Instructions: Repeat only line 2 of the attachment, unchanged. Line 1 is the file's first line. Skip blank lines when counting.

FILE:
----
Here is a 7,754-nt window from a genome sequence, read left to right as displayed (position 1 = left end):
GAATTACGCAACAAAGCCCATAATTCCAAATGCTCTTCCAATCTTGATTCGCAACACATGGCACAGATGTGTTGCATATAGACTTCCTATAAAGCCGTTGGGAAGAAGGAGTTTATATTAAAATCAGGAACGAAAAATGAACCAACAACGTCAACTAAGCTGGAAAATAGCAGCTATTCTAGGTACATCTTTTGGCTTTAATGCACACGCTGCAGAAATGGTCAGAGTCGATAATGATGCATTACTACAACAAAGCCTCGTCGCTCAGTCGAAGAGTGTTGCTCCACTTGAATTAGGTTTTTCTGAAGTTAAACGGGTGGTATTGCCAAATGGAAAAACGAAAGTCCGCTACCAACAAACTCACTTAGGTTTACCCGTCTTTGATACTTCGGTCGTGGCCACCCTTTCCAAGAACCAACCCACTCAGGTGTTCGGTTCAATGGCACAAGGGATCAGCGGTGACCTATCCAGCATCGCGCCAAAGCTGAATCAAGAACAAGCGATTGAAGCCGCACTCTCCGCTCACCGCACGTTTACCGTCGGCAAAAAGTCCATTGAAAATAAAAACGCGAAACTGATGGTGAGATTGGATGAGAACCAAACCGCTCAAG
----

GAATTACGCAACAAAGCCCATAATTCCAAATGCTCTTCCAATCTTGATTCGCAACACATGGCACAGATGTGTTGCATATAGACTTCCTATAAAGCCGTTGGGAAGAAGGAGTTTATATTAAAATCAGGAACGAAAAATGAACCAACAACGTCAACTAAGCTGGAAAATAGCAGCTATTCTAGGTACATCTTTTGGCTTTAATGCACACGCTGCAGAAATGGTCAGAGTCGATAATGATGCATTACTACAACAAAGCCTCGTCGCTCAGTCGAAGAGTGTTGCTCCACTTGAATTAGGTTTTTCTGAAGTTAAACGGGTGGTATTGCCAAATGGAAAAACGAAAGTCCGCTACCAACAAACTCACTTAGGTTTACCCGTCTTTGATACTTCGGTCGTGGCCACCCTTTCCAAGAACCAACCCACTCAGGTGTTCGGTTCAATGGCACAAGGGATCAGCGGTGACCTATCCAGCATCGCGCCAAAGCTGAATCAAGAACAAGCGATTGAAGCCGCACTCTCCGCTCACCGCACGTTTACCGTCGGCAAAAAGTCCATTGAAAATAAAAACGCGAAACTGATGGTGAGATTGGATGAGAACCAAACCGCTCAAG